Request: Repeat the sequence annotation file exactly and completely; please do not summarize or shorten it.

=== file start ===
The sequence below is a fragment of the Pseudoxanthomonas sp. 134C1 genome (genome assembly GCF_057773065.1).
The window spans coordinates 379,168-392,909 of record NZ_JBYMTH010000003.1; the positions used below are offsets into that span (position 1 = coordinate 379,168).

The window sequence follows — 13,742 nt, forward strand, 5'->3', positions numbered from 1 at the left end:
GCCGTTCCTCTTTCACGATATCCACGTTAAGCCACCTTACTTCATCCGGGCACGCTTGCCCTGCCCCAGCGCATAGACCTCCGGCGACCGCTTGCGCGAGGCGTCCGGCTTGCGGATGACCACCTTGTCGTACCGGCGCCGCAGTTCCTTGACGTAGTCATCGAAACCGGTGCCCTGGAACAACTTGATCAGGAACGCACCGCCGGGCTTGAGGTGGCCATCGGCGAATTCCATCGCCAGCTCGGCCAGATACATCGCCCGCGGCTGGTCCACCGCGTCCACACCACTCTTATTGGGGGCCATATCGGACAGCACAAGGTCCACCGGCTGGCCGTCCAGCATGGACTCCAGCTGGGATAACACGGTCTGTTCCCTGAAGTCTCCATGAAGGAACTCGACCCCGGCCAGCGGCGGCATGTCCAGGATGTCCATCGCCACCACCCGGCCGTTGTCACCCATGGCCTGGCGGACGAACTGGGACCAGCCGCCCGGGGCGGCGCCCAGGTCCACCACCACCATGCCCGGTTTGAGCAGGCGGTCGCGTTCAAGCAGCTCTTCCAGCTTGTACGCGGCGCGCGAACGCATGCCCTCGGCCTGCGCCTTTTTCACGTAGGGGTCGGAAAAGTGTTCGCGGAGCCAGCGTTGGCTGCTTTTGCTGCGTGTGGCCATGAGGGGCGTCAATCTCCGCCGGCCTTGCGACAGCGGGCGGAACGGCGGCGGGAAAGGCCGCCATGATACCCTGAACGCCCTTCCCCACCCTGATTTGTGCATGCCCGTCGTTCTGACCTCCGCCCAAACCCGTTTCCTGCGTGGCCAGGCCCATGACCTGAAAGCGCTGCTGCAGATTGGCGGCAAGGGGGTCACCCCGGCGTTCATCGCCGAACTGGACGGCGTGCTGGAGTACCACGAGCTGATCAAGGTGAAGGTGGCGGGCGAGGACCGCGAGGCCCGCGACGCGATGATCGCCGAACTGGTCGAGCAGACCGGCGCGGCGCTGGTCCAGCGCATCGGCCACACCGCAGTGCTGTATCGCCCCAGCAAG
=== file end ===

The sequence below is a fragment of the Pseudoxanthomonas sp. 134C1 genome (genome assembly GCF_057773065.1).
The window spans coordinates 379,168-392,909 of record NZ_JBYMTH010000003.1; the positions used below are offsets into that span (position 1 = coordinate 379,168).

The window sequence follows — 13,742 nt, forward strand, 5'->3', positions numbered from 1 at the left end:
GCCGTTCCTCTTTCACGATATCCACGTTAAGCCACCTTACTTCATCCGGGCACGCTTGCCCTGCCCCAGCGCATAGACCTCCGGCGACCGCTTGCGCGAGGCGTCCGGCTTGCGGATGACCACCTTGTCGTACCGGCGCCGCAGTTCCTTGACGTAGTCATCGAAACCGGTGCCCTGGAACAACTTGATCAGGAACGCACCGCCGGGCTTGAGGTGGCCATCGGCGAATTCCATCGCCAGCTCGGCCAGATACATCGCCCGCGGCTGGTCCACCGCGTCCACACCACTCTTATTGGGGGCCATATCGGACAGCACAAGGTCCACCGGCTGGCCGTCCAGCATGGACTCCAGCTGGGATAACACGGTCTGTTCCCTGAAGTCTCCATGAAGGAACTCGACCCCGGCCAGCGGCGGCATGTCCAGGATGTCCATCGCCACCACCCGGCCGTTGTCACCCATGGCCTGGCGGACGAACTGGGACCAGCCGCCCGGGGCGGCGCCCAGGTCCACCACCACCATGCCCGGTTTGAGCAGGCGGTCGCGTTCAAGCAGCTCTTCCAGCTTGTACGCGGCGCGCGAACGCATGCCCTCGGCCTGCGCCTTTTTCACGTAGGGGTCGGAAAAGTGTTCGCGGAGCCAGCGTTGGCTGCTTTTGCTGCGTGTGGCCATGAGGGGCGTCAATCTCCGCCGGCCTTGCGACAGCGGGCGGAACGGCGGCGGGAAAGGCCGCCATGATACCCTGAACGCCCTTCCCCACCCTGATTTGTGCATGCCCGTCGTTCTGACCTCCGCCCAAACCCGTTTCCTGCGTGGCCAGGCCCATGACCTGAAAGCGCTGCTGCAGATTGGCGGCAAGGGGGTCACCCCGGCGTTCATCGCCGAACTGGACGGCGTGCTGGAGTACCACGAGCTGATCAAGGTGAAGGTGGCGGGCGAGGACCGCGAGGCCCGCGACGCGATGATCGCCGAACTGGTCGAGCAGACCGGCGCGGCGCTGGTCCAGCGCATCGGCCACACCGCAGTGCTGTATCGCCCCAGCAAG